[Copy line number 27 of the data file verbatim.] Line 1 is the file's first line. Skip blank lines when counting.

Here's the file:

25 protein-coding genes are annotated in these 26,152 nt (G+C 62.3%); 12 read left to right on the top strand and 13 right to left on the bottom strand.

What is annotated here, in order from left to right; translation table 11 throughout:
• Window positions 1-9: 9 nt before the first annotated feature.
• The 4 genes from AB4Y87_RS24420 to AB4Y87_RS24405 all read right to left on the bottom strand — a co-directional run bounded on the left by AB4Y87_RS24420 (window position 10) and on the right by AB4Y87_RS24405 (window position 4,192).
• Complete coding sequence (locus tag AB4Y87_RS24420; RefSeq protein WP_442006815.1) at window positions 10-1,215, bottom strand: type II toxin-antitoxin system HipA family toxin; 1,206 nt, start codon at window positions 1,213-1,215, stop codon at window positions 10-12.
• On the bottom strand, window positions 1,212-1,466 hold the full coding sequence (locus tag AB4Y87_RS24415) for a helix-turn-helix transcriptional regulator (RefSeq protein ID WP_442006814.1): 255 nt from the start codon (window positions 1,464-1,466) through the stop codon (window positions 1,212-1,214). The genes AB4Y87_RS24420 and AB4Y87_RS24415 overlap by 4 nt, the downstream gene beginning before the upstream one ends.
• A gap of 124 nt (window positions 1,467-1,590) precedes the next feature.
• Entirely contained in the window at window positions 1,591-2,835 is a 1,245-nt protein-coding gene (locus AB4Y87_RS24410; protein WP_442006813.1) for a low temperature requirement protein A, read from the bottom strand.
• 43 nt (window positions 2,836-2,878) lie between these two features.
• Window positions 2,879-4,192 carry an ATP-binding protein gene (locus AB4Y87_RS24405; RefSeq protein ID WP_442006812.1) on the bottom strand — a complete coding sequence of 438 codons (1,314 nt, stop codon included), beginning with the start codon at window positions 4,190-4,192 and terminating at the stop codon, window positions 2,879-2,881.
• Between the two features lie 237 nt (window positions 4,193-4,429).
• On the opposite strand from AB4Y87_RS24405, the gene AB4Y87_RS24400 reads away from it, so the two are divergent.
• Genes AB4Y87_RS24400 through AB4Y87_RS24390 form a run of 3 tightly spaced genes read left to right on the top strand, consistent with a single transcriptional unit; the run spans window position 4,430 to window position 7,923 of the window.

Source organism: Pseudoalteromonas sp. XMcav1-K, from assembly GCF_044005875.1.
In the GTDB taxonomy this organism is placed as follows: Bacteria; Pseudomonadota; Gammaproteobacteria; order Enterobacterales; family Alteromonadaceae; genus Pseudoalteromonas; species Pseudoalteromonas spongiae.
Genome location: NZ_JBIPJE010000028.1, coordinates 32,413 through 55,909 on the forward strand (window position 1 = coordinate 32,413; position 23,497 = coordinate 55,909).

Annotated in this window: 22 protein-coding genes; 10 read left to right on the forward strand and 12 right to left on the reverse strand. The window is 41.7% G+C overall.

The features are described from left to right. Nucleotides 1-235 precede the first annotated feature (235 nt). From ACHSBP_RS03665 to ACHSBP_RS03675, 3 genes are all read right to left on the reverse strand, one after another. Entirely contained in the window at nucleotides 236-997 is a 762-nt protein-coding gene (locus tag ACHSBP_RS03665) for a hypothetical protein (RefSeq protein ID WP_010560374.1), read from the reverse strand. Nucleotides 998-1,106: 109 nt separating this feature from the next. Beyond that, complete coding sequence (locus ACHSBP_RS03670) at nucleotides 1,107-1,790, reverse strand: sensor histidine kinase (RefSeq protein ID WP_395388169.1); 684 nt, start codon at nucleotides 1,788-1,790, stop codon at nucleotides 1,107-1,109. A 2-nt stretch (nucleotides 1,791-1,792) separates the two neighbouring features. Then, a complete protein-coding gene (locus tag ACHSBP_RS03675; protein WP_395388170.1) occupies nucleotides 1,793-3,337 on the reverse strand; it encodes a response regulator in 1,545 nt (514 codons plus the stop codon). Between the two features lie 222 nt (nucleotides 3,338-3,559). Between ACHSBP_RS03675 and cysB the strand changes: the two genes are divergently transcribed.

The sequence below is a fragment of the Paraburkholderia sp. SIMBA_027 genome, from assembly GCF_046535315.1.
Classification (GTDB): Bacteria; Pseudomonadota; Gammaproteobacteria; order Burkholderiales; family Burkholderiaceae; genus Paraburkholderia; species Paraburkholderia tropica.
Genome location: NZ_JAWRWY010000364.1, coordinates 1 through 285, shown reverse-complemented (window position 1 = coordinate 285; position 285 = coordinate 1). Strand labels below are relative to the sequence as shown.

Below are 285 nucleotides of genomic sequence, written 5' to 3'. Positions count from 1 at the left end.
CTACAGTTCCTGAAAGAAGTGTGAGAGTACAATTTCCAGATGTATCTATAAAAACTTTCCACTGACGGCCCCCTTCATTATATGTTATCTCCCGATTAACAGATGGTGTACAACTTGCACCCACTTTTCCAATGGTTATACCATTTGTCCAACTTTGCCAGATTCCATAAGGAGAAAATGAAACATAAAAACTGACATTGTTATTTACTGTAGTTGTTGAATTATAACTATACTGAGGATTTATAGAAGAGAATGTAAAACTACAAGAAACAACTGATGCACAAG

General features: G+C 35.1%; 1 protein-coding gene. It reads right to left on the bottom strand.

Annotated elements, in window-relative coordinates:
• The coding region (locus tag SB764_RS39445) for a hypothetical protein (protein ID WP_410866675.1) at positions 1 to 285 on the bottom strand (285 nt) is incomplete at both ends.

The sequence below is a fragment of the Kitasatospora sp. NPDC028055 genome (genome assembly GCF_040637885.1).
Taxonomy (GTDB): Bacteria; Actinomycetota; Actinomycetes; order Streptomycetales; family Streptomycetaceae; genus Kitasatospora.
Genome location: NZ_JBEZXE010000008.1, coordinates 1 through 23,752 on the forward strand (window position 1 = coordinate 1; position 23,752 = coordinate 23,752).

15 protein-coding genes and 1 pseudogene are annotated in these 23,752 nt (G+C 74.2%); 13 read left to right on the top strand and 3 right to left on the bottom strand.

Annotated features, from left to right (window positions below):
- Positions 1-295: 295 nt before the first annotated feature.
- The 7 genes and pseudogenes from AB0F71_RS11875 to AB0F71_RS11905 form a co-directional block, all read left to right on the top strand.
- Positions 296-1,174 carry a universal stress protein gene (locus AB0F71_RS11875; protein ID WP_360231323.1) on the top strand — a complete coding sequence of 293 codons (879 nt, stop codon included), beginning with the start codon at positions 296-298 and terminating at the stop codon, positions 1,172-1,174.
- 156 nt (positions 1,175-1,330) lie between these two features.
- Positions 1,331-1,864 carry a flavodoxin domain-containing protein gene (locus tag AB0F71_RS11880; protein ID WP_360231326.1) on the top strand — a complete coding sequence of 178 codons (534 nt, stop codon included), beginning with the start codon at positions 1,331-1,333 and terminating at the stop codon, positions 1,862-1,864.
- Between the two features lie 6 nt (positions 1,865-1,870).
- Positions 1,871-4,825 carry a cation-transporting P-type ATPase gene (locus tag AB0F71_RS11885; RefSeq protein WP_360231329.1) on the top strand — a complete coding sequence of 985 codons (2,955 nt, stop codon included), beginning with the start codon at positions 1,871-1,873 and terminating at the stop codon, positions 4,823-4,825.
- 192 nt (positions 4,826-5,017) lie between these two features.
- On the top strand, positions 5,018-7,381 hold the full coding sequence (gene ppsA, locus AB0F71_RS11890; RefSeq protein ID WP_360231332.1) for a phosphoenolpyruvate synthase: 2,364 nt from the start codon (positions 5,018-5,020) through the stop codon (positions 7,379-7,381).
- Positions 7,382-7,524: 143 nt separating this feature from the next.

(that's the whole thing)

The sequence below is a fragment of the Kitasatospora sp. NPDC028055 genome (genome assembly GCF_040637885.1).